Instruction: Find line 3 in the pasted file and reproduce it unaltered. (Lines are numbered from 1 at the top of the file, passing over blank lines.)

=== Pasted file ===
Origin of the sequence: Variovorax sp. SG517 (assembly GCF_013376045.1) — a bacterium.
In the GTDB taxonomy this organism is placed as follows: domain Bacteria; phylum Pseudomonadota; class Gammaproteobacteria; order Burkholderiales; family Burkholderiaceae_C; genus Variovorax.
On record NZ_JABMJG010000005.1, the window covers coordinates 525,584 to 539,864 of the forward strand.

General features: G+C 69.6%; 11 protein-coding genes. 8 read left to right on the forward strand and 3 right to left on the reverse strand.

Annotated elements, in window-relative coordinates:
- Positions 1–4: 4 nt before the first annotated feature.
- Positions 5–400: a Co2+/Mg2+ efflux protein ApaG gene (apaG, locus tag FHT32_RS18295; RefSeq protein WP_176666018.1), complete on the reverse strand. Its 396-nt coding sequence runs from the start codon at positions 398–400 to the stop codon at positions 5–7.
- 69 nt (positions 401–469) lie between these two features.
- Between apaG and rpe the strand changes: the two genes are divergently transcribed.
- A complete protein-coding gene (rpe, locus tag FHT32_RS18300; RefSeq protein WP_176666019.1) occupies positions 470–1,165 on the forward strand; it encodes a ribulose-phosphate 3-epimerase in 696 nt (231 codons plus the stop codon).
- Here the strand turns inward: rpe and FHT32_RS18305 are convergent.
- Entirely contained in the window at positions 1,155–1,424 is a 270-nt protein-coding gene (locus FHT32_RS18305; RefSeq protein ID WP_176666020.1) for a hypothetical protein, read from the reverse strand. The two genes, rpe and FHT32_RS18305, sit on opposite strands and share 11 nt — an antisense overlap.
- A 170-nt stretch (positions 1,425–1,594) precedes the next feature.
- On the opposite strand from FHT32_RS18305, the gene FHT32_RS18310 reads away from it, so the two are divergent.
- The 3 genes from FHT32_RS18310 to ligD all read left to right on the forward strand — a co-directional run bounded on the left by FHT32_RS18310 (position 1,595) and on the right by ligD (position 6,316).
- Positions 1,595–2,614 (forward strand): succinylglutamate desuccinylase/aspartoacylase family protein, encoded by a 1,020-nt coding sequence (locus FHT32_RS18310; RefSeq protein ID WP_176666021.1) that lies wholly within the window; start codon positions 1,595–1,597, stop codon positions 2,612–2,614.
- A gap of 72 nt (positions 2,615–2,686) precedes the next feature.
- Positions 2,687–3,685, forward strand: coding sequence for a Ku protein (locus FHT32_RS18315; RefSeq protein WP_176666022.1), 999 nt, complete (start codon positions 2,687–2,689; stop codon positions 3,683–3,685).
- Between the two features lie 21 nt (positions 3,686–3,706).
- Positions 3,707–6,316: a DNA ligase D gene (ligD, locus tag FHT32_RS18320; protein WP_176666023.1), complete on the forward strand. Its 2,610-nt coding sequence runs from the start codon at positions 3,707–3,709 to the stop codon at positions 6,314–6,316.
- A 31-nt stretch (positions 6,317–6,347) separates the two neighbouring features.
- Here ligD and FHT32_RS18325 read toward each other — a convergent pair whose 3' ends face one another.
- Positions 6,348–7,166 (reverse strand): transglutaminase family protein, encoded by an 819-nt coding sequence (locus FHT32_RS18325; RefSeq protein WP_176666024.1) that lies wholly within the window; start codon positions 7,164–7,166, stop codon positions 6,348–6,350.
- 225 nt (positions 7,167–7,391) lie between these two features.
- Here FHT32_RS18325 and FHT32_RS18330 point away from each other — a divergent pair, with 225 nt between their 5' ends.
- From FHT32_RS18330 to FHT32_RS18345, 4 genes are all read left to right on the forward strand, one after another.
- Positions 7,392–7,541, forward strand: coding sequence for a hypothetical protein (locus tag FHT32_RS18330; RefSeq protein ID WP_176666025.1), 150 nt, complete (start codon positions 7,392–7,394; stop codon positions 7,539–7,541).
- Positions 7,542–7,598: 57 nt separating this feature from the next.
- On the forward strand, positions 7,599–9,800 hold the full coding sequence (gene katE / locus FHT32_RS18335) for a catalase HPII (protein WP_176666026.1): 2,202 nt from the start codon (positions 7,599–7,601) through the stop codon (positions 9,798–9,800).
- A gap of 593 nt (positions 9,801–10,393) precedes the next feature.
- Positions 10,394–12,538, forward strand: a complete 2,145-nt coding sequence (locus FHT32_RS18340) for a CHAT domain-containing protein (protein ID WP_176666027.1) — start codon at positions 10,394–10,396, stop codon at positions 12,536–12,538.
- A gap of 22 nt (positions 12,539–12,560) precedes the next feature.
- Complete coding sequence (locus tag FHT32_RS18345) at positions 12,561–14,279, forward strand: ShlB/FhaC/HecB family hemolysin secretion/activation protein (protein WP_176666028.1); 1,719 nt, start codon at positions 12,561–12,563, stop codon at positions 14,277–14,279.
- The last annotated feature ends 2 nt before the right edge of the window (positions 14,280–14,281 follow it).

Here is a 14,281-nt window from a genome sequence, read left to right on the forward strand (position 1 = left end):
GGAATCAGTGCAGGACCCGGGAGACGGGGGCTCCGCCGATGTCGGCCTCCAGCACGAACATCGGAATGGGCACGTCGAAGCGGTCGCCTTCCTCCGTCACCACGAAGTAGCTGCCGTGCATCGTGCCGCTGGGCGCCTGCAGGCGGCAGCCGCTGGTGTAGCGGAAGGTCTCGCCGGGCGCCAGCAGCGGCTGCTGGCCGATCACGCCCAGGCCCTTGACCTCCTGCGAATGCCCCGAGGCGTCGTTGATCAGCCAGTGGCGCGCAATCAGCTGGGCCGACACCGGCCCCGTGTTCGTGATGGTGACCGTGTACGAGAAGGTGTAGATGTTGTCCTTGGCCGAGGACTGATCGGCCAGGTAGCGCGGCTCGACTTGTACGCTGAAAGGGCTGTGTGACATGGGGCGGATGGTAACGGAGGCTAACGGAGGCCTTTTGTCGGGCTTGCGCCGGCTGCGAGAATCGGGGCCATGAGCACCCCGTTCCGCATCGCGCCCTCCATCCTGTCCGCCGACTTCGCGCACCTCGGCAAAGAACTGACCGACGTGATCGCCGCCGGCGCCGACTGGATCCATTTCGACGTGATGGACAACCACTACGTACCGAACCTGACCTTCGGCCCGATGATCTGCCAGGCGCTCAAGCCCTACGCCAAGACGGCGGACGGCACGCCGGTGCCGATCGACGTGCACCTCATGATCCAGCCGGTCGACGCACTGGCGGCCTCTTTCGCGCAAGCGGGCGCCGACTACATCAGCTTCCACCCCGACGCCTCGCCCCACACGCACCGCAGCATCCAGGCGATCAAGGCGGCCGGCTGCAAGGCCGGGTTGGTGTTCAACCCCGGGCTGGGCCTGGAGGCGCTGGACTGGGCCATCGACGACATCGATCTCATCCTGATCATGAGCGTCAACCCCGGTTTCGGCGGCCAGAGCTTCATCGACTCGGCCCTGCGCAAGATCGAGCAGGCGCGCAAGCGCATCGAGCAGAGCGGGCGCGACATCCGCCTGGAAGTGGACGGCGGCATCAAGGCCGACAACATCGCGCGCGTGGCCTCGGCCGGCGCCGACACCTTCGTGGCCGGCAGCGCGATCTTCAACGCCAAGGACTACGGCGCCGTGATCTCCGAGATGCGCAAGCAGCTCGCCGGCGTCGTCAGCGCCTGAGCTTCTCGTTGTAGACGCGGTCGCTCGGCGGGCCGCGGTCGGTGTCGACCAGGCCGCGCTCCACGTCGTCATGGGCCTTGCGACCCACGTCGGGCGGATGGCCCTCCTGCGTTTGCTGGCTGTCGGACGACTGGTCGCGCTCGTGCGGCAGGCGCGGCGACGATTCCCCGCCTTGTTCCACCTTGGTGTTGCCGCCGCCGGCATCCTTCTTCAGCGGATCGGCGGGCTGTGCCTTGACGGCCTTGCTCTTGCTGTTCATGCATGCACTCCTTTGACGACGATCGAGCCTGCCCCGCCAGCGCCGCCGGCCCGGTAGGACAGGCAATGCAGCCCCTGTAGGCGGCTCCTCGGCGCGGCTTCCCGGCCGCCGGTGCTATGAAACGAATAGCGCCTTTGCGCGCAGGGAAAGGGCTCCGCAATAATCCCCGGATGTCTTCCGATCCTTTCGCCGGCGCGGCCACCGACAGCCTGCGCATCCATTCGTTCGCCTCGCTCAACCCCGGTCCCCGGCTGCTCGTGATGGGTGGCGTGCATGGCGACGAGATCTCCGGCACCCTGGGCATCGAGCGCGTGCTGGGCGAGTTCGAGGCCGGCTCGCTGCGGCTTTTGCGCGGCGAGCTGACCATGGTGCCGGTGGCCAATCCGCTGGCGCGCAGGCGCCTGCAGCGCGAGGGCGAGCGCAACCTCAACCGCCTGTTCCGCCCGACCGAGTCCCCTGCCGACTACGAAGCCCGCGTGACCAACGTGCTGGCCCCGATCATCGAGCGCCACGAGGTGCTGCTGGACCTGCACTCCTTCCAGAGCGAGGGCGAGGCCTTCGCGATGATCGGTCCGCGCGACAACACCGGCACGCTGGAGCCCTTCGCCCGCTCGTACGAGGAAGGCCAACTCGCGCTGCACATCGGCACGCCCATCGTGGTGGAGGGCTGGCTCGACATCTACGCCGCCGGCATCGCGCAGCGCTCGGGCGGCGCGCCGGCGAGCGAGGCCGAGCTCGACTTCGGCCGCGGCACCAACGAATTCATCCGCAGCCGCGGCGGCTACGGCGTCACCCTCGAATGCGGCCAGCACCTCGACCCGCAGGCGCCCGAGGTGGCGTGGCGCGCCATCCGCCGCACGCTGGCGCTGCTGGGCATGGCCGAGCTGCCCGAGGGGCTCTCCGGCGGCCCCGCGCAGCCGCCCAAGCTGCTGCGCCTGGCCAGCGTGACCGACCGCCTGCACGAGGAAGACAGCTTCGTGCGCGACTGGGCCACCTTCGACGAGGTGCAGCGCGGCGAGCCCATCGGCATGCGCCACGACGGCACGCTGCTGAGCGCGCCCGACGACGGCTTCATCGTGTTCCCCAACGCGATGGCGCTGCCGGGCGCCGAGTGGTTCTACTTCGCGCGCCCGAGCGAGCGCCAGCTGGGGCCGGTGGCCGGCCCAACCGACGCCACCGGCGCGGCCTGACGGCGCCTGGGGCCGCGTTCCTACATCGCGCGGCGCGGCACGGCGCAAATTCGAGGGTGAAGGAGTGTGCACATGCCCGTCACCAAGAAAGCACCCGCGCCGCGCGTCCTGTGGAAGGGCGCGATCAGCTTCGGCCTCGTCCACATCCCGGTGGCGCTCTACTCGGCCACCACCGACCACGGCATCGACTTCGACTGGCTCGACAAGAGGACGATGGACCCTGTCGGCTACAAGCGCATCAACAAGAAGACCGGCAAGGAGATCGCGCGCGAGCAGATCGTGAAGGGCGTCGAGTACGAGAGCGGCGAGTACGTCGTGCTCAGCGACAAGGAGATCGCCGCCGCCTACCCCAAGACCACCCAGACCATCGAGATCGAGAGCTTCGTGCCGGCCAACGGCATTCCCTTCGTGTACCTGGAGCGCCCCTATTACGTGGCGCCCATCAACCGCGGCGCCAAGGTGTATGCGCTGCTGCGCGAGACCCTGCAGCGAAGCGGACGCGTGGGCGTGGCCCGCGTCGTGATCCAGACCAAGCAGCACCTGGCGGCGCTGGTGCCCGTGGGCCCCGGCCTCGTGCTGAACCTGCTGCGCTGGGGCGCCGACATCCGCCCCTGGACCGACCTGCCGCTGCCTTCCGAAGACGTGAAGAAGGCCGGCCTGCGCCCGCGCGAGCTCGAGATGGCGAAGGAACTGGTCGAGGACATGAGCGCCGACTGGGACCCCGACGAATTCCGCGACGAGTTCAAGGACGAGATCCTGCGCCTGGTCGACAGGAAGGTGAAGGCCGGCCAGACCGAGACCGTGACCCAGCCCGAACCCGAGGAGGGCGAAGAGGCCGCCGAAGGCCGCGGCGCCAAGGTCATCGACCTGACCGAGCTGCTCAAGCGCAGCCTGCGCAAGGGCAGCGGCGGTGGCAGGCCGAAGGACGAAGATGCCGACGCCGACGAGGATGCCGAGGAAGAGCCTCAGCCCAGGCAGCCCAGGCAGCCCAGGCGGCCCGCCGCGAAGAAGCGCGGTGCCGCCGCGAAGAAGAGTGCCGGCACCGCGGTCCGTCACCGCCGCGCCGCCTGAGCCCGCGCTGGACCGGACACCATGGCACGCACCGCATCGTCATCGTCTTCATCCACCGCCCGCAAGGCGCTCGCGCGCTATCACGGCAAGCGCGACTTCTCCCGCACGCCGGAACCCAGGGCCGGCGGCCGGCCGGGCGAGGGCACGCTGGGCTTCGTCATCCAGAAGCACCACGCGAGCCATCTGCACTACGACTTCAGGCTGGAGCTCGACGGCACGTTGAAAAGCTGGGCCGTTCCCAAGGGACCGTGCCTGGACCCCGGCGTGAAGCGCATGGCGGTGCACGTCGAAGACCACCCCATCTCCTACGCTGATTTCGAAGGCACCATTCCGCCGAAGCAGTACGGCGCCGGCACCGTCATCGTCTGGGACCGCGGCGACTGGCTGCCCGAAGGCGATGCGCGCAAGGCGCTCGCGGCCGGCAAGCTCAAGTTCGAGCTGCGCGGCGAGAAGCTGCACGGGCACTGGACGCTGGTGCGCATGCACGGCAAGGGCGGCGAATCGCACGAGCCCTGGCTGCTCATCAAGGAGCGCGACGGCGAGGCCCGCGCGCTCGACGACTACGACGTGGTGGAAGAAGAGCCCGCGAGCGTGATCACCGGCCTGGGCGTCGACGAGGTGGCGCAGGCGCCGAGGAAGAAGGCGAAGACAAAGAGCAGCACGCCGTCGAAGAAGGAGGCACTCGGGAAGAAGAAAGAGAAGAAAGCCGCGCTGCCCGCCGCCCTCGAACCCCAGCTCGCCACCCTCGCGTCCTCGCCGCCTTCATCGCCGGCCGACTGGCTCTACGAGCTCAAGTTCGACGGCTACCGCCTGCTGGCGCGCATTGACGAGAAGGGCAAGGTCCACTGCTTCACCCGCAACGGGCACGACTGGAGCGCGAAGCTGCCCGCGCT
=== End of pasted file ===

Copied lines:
On record NZ_JABMJG010000005.1, the window covers coordinates 525,584 to 539,864 of the forward strand.